Mad Mike – The Illuminator (Underground Resistance, 2002)
H: Looking back now to the pre internet/discogs time it feels strange what coincidences and pure luck lead you to certain records or not. When I moved to Berlin and finally could seek out all the great record stores it did not take long to stumble into the underground resistance universe. Machine based music programmed to create such dense emotions. This track is a great example of using rather harsh mechanical elements for the purpose of sincere feeling, which is the appeal of Detroit techno for me.
Ricardo Villalobos – Easy Lee (Playhouse, 2004)
H: For sure my favorite song from Ricardo – I remember hearing this for the first time on the dancefloor at Fusion Festival back in 2003 when Luciano dropped it. It really stood the test of time, just a few weeks ago my neighbor on the ground floor was playing the record with open windows and joint in his hand. Too cool!!!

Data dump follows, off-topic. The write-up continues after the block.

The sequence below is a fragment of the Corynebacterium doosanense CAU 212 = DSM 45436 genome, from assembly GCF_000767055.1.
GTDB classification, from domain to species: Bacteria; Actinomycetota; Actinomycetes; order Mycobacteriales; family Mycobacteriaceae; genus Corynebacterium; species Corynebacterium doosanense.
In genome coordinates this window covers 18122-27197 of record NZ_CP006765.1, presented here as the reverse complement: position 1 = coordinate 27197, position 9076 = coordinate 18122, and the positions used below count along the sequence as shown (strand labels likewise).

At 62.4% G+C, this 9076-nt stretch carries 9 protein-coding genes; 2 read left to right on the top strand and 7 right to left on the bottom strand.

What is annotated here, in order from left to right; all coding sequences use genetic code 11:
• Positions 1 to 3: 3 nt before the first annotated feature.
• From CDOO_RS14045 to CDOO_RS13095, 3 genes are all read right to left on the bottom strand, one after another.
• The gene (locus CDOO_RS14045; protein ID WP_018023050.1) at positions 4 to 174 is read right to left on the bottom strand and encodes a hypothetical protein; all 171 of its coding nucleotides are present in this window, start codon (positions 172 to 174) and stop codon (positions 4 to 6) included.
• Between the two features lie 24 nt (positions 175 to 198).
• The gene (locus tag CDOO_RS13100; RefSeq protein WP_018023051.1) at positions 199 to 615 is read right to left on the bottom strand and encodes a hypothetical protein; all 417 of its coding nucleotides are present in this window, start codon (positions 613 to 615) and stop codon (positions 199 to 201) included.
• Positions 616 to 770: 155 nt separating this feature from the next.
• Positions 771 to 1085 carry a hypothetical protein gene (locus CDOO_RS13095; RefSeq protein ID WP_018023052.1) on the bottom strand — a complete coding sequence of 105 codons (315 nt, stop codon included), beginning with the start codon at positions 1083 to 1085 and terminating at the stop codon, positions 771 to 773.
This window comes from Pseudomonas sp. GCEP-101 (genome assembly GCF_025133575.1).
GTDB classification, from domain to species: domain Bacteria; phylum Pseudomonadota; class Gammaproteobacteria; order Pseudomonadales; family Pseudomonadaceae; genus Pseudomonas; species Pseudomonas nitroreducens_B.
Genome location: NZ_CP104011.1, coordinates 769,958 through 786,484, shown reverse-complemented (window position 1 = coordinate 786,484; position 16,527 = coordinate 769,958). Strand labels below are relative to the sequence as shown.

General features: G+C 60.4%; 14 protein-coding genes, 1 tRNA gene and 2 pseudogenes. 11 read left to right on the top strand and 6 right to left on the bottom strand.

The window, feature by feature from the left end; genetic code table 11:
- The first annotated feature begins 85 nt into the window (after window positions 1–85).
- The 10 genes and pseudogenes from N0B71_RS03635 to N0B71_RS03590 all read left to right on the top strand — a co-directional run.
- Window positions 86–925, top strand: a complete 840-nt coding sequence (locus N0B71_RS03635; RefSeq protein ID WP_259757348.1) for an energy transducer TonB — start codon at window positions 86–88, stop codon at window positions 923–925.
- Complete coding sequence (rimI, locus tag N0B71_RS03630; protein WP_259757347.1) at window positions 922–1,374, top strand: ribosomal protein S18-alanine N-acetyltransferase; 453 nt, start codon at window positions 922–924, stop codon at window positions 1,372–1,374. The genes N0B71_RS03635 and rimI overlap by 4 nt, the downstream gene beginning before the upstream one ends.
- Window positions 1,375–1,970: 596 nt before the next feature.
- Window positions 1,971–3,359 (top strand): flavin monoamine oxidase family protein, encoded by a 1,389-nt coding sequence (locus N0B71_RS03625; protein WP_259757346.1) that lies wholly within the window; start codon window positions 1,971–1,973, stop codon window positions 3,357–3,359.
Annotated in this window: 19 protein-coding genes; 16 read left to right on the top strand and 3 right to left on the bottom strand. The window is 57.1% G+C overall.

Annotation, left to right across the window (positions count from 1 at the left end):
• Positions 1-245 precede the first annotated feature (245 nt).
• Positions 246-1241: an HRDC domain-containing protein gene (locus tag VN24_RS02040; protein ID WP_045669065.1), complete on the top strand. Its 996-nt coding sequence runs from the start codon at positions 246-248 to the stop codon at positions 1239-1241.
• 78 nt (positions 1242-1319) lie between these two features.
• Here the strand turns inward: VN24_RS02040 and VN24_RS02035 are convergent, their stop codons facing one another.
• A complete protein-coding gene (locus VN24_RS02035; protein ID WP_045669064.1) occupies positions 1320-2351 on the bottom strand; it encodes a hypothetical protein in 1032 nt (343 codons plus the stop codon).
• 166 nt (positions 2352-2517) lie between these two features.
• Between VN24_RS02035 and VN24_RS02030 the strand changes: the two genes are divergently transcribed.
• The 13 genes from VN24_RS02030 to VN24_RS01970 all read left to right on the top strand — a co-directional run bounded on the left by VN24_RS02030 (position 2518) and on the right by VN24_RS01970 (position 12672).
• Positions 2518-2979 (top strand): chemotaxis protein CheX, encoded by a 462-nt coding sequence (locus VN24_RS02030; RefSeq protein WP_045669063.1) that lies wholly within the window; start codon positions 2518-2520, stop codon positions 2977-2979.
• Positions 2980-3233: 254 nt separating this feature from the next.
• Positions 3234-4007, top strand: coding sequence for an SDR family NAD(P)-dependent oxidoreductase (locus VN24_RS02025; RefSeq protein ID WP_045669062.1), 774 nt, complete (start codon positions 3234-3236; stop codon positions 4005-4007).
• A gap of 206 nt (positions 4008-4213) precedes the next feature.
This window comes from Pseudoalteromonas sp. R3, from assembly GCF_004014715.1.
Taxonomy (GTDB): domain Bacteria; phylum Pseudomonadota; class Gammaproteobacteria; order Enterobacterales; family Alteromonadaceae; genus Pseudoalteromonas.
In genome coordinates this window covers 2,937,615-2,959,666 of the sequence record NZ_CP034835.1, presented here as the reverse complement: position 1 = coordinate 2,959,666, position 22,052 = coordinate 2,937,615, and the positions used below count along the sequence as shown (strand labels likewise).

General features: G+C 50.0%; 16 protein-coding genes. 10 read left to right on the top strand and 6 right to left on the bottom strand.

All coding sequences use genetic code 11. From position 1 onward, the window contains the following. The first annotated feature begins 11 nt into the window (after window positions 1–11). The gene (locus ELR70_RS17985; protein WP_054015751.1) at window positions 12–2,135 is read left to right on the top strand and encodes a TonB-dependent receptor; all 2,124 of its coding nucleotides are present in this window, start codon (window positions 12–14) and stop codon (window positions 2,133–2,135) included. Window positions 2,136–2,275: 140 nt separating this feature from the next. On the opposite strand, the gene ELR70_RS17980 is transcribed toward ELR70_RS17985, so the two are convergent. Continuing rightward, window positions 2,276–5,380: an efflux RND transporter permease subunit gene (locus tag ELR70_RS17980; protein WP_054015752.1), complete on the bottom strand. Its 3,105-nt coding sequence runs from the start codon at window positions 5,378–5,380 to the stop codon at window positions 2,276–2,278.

Dj Bone – Break it Down (Subject Detroit, 2006)
H: Of course we are into all sorts of genres, I have a long affinity to techno. But it needs to have groove and funk. Often this is more the case when it’s made the states – DJ Bone’s track is a great example and listing to it now, I cannot picture something better than getting lost into it on a dancefloor of grooving bodies and smiles all around.
Fred P – Emotive Vibrations (Finale Sessions, 2012)
M: Fred P’s discography contains without a doubt a whole bunch of incredible tunes, but for me – for both of us – Emotive Vibrations is simply one of the most beautiful pieces of deep house music ever recorded. The build up creates such an intense magical atmosphere and even after listening so many times to it, it has lost none of its charme at all. I was looking for a copy for ages and one day suddenly realized that I had it all along, as the flipside of a Motorcity Soul track that for some reason I just never turned over. Hauke and me had this on constant repeat during a road trip we once did from San Francisco to San Diego, another memory that is especially dear to me. What a record!
Session Victim’s Two Crowns EP is out now via Delusions of Grandeur. Buy/listen to the release here.